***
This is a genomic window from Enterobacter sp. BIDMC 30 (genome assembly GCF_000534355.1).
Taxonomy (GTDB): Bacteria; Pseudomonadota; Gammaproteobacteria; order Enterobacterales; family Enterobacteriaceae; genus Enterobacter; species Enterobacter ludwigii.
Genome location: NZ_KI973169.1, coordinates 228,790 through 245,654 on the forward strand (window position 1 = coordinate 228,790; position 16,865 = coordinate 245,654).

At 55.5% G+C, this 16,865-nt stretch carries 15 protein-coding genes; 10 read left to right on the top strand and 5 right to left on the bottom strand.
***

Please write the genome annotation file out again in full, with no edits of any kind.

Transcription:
This is a genomic window from Enterobacter sp. BIDMC 30 (genome assembly GCF_000534355.1).
Taxonomy (GTDB): Bacteria; Pseudomonadota; Gammaproteobacteria; order Enterobacterales; family Enterobacteriaceae; genus Enterobacter; species Enterobacter ludwigii.
Genome location: NZ_KI973169.1, coordinates 228,790 through 245,654 on the forward strand (window position 1 = coordinate 228,790; position 16,865 = coordinate 245,654).

At 55.5% G+C, this 16,865-nt stretch carries 15 protein-coding genes; 10 read left to right on the top strand and 5 right to left on the bottom strand.